|author||Russ Cox <firstname.lastname@example.org>||Wed Jun 28 10:36:55 2017 -0400|
|committer||Brad Fitzpatrick <email@example.com>||Wed Jun 28 15:39:41 2017 +0000|
design/12914-monotonic: fix example in comment t.Sub(u) would be -20 milliseconds. The right computation is u.Sub(t), but rewrite to be even clearer. Thanks to Karsten Weiss for catching this. Change-Id: I5c87ce3bbaa9a05402b0534e6ed2474848062c2a Reviewed-on: https://go-review.googlesource.com/46970 Run-TryBot: Russ Cox <firstname.lastname@example.org> TryBot-Result: Gobot Gobot <email@example.com> Reviewed-by: Brad Fitzpatrick <firstname.lastname@example.org>
The Go project's development process is design-driven. Significant changes to the language, libraries, or tools must be first discussed, and sometimes formally documented, before they can be implemented.
This document describes the process for proposing, documenting, and implementing changes to the Go project.
The proposal process should be used for any notable change or addition to the language, libraries and tools. Since proposals begin (and will often end) with the filing of an issue, even small changes can go through the proposal process if appropriate. Deciding what is appropriate is matter of judgment we will refine through experience. If in doubt, file a proposal.
Programs written for Go version 1.x must continue to compile and work with future versions of Go 1. The Go 1 compatibility document describes the promise we have made to Go users for the future of Go 1.x. Any proposed change must not break this promise.
Go is a mature language and, as such, significant language changes are unlikely to be accepted. A “language change” in this context means a change to the Go language specification. (See the release notes for examples of recent language changes.)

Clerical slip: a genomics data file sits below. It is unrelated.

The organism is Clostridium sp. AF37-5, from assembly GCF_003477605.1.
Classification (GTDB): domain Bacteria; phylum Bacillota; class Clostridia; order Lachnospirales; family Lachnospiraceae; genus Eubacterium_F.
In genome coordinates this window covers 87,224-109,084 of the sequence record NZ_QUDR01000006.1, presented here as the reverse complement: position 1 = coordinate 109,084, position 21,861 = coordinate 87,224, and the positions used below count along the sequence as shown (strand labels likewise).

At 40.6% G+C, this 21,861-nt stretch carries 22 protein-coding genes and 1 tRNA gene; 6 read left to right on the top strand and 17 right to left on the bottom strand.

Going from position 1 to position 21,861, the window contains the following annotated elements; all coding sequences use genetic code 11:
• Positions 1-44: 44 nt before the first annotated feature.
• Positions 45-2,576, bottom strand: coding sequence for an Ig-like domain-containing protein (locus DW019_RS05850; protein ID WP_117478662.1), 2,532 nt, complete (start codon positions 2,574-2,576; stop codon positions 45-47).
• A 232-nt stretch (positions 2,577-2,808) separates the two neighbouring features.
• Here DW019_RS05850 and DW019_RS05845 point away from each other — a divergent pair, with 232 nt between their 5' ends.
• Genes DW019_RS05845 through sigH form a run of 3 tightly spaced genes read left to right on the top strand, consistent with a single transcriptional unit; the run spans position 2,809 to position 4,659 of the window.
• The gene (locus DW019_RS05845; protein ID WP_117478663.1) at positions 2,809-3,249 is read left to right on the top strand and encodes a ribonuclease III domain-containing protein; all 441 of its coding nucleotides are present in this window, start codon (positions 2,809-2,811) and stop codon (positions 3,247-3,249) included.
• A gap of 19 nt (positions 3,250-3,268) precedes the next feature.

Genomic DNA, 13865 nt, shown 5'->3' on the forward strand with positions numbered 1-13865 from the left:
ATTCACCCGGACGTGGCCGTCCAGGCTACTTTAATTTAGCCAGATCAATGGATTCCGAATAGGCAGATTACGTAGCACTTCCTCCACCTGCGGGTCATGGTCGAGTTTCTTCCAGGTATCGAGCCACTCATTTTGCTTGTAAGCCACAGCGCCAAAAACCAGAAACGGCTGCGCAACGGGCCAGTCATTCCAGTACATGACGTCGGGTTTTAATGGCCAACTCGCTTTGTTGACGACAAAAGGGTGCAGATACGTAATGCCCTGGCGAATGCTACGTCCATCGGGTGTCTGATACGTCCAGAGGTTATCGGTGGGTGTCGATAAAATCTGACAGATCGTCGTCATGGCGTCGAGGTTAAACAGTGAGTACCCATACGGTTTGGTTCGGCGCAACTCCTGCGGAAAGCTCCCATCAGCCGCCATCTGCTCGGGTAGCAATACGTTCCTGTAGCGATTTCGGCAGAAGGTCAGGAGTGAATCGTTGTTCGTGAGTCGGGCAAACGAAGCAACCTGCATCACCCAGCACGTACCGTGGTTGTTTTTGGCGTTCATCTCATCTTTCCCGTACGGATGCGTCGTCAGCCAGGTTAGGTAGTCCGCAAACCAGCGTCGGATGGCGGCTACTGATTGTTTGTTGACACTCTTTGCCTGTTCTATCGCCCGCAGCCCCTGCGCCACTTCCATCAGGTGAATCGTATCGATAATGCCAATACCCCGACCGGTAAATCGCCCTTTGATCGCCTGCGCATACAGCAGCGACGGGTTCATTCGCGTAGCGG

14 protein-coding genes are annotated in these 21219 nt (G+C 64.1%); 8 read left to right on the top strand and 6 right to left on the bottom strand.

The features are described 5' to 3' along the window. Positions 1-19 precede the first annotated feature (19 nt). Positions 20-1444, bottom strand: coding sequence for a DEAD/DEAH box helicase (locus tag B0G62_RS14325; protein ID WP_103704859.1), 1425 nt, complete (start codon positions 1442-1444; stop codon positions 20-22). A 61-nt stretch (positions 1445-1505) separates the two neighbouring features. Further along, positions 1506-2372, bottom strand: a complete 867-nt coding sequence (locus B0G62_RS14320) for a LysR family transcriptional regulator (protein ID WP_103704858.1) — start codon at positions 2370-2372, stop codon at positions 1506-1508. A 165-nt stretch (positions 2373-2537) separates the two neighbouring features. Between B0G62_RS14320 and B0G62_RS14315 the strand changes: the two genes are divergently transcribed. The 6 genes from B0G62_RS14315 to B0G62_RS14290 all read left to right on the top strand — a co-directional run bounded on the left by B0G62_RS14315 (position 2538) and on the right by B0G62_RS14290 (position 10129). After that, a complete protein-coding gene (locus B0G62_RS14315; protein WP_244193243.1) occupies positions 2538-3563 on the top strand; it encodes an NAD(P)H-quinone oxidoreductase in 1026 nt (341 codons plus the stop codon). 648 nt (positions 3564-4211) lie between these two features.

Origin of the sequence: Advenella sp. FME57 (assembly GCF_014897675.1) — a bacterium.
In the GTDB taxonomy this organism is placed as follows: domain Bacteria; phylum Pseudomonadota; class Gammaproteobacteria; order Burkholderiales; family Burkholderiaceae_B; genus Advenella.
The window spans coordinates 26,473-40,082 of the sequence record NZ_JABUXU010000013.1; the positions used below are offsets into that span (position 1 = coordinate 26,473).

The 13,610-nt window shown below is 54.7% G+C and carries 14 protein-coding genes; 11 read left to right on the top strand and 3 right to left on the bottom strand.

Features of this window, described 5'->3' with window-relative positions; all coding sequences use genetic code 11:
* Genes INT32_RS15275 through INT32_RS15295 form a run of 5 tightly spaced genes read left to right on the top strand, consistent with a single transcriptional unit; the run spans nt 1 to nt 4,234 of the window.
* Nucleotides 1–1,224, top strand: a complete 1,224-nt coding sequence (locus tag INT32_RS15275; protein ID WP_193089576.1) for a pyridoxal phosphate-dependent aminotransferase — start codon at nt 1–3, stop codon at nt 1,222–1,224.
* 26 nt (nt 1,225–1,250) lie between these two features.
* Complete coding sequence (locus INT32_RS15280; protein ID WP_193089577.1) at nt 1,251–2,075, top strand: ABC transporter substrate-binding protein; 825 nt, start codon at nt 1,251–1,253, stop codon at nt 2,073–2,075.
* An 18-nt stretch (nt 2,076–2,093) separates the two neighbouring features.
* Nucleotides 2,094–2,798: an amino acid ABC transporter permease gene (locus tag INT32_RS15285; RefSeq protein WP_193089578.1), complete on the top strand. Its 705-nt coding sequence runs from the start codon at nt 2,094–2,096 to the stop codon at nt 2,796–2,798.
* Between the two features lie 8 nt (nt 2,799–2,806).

Create an issue describing the proposal.
Like any GitHub issue, a Proposal issue is followed by an initial discussion about the suggestion. For Proposal issues:
It's always fine to label a suggestion issue with Proposal to opt in to this process.
It's always fine not to label a suggestion issue with Proposal. (If the suggestion needs a design doc or is declined but worth remembering, it is trivial to add the label later.)
If a Proposal issue leads to a design doc:
NNNNis the GitHub issue number and
shortnameis a short name (a few dash-separated words at most). Clone this repository with
git clone https://go.googlesource.com/proposaland follow the usual Gerrit workflow for Go.
Once comments and revisions on the design doc wind down, there is a final discussion about the proposal.
The author (and/or other contributors) do the work as described by the “Implementation” section of the proposal.
If you're already familiar with writing design docs for the Go project, the process has not changed much. The main thing that has changed is where the proposal is published.
In the situation where you'd write and circulate a design doc as a Google doc before, now you:
Worst case, by bypassing the initial discussion you've possibly written an unnecessary design doc. Not a big deal.
If you need help with this process, please contact the Go contributors by posting to the golang-dev mailing list. (Note that the list is moderated, and that first-time posters should expect a delay while their message is held for moderation.)
To learn about contributing to Go in general, see the contribution guidelines.